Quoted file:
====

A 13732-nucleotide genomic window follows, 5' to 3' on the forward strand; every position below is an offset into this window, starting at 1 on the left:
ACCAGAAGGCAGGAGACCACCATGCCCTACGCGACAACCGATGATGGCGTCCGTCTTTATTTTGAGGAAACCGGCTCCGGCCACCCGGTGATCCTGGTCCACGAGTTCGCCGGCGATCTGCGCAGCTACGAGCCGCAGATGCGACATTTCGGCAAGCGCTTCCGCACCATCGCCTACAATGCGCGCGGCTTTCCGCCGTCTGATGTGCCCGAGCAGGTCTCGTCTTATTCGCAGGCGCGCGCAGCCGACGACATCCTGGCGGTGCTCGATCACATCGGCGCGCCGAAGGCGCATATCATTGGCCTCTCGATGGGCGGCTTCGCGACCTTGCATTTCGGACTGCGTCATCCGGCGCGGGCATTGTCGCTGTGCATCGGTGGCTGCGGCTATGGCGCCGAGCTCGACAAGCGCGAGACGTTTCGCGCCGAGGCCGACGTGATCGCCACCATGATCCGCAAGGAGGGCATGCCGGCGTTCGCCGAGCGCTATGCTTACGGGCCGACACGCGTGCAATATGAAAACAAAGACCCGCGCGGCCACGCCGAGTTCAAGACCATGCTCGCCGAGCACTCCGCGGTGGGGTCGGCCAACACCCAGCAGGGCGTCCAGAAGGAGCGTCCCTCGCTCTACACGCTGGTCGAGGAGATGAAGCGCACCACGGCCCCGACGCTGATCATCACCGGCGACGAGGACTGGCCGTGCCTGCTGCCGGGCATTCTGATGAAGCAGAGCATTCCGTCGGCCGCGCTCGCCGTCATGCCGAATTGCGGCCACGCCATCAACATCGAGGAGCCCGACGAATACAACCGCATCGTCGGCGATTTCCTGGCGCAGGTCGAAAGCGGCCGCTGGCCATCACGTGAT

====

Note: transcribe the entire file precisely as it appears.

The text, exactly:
A 13732-nucleotide genomic window follows, 5' to 3' on the forward strand; every position below is an offset into this window, starting at 1 on the left:
ACCAGAAGGCAGGAGACCACCATGCCCTACGCGACAACCGATGATGGCGTCCGTCTTTATTTTGAGGAAACCGGCTCCGGCCACCCGGTGATCCTGGTCCACGAGTTCGCCGGCGATCTGCGCAGCTACGAGCCGCAGATGCGACATTTCGGCAAGCGCTTCCGCACCATCGCCTACAATGCGCGCGGCTTTCCGCCGTCTGATGTGCCCGAGCAGGTCTCGTCTTATTCGCAGGCGCGCGCAGCCGACGACATCCTGGCGGTGCTCGATCACATCGGCGCGCCGAAGGCGCATATCATTGGCCTCTCGATGGGCGGCTTCGCGACCTTGCATTTCGGACTGCGTCATCCGGCGCGGGCATTGTCGCTGTGCATCGGTGGCTGCGGCTATGGCGCCGAGCTCGACAAGCGCGAGACGTTTCGCGCCGAGGCCGACGTGATCGCCACCATGATCCGCAAGGAGGGCATGCCGGCGTTCGCCGAGCGCTATGCTTACGGGCCGACACGCGTGCAATATGAAAACAAAGACCCGCGCGGCCACGCCGAGTTCAAGACCATGCTCGCCGAGCACTCCGCGGTGGGGTCGGCCAACACCCAGCAGGGCGTCCAGAAGGAGCGTCCCTCGCTCTACACGCTGGTCGAGGAGATGAAGCGCACCACGGCCCCGACGCTGATCATCACCGGCGACGAGGACTGGCCGTGCCTGCTGCCGGGCATTCTGATGAAGCAGAGCATTCCGTCGGCCGCGCTCGCCGTCATGCCGAATTGCGGCCACGCCATCAACATCGAGGAGCCCGACGAATACAACCGCATCGTCGGCGATTTCCTGGCGCAGGTCGAAAGCGGCCGCTGGCCATCACGTGAT